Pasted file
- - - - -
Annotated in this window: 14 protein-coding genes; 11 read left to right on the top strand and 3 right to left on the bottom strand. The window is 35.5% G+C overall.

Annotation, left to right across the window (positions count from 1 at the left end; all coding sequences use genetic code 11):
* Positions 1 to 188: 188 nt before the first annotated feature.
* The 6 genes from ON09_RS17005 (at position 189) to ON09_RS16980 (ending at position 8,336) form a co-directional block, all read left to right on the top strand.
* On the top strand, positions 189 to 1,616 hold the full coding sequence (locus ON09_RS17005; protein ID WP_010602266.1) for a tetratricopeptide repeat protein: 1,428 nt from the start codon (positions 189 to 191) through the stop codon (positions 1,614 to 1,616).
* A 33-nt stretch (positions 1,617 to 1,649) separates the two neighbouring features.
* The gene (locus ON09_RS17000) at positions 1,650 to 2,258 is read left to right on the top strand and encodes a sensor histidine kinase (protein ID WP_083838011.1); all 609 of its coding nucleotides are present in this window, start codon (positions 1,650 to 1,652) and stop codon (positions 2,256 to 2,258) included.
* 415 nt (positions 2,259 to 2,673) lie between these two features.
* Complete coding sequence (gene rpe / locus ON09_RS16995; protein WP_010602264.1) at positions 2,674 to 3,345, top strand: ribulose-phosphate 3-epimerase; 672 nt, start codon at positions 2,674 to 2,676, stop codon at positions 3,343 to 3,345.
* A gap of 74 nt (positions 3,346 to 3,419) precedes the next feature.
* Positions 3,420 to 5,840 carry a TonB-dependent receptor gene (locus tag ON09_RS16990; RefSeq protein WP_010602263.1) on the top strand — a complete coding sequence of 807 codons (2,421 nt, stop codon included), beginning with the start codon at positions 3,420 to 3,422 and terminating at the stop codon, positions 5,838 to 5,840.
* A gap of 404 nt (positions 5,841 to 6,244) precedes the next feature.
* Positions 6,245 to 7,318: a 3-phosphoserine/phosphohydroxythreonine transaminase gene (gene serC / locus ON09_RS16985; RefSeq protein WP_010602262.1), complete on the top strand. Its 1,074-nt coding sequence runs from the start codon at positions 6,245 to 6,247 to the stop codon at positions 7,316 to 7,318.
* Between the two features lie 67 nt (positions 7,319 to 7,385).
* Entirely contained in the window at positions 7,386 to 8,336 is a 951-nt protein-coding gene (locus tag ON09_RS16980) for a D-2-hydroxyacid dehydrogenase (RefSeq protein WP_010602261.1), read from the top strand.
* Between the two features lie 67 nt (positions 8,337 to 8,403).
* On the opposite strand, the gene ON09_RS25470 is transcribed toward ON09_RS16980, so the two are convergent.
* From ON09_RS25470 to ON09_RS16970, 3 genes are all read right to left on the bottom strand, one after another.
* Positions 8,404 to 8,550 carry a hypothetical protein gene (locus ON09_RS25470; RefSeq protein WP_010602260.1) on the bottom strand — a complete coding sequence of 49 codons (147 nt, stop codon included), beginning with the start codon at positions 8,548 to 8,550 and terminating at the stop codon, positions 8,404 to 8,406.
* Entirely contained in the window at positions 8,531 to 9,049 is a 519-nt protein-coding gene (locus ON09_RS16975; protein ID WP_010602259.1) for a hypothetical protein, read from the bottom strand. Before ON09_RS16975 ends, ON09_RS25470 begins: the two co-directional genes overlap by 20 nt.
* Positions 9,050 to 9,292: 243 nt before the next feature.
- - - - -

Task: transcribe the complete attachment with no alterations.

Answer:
Annotated in this window: 14 protein-coding genes; 11 read left to right on the top strand and 3 right to left on the bottom strand. The window is 35.5% G+C overall.

Annotation, left to right across the window (positions count from 1 at the left end; all coding sequences use genetic code 11):
* Positions 1 to 188: 188 nt before the first annotated feature.
* The 6 genes from ON09_RS17005 (at position 189) to ON09_RS16980 (ending at position 8,336) form a co-directional block, all read left to right on the top strand.
* On the top strand, positions 189 to 1,616 hold the full coding sequence (locus ON09_RS17005; protein ID WP_010602266.1) for a tetratricopeptide repeat protein: 1,428 nt from the start codon (positions 189 to 191) through the stop codon (positions 1,614 to 1,616).
* A 33-nt stretch (positions 1,617 to 1,649) separates the two neighbouring features.
* The gene (locus ON09_RS17000) at positions 1,650 to 2,258 is read left to right on the top strand and encodes a sensor histidine kinase (protein ID WP_083838011.1); all 609 of its coding nucleotides are present in this window, start codon (positions 1,650 to 1,652) and stop codon (positions 2,256 to 2,258) included.
* 415 nt (positions 2,259 to 2,673) lie between these two features.
* Complete coding sequence (gene rpe / locus ON09_RS16995; protein WP_010602264.1) at positions 2,674 to 3,345, top strand: ribulose-phosphate 3-epimerase; 672 nt, start codon at positions 2,674 to 2,676, stop codon at positions 3,343 to 3,345.
* A gap of 74 nt (positions 3,346 to 3,419) precedes the next feature.
* Positions 3,420 to 5,840 carry a TonB-dependent receptor gene (locus tag ON09_RS16990; RefSeq protein WP_010602263.1) on the top strand — a complete coding sequence of 807 codons (2,421 nt, stop codon included), beginning with the start codon at positions 3,420 to 3,422 and terminating at the stop codon, positions 5,838 to 5,840.
* A gap of 404 nt (positions 5,841 to 6,244) precedes the next feature.
* Positions 6,245 to 7,318: a 3-phosphoserine/phosphohydroxythreonine transaminase gene (gene serC / locus ON09_RS16985; RefSeq protein WP_010602262.1), complete on the top strand. Its 1,074-nt coding sequence runs from the start codon at positions 6,245 to 6,247 to the stop codon at positions 7,316 to 7,318.
* Between the two features lie 67 nt (positions 7,319 to 7,385).
* Entirely contained in the window at positions 7,386 to 8,336 is a 951-nt protein-coding gene (locus tag ON09_RS16980) for a D-2-hydroxyacid dehydrogenase (RefSeq protein WP_010602261.1), read from the top strand.
* Between the two features lie 67 nt (positions 8,337 to 8,403).
* On the opposite strand, the gene ON09_RS25470 is transcribed toward ON09_RS16980, so the two are convergent.
* From ON09_RS25470 to ON09_RS16970, 3 genes are all read right to left on the bottom strand, one after another.
* Positions 8,404 to 8,550 carry a hypothetical protein gene (locus ON09_RS25470; RefSeq protein WP_010602260.1) on the bottom strand — a complete coding sequence of 49 codons (147 nt, stop codon included), beginning with the start codon at positions 8,548 to 8,550 and terminating at the stop codon, positions 8,404 to 8,406.
* Entirely contained in the window at positions 8,531 to 9,049 is a 519-nt protein-coding gene (locus ON09_RS16975; protein ID WP_010602259.1) for a hypothetical protein, read from the bottom strand. Before ON09_RS16975 ends, ON09_RS25470 begins: the two co-directional genes overlap by 20 nt.
* Positions 9,050 to 9,292: 243 nt before the next feature.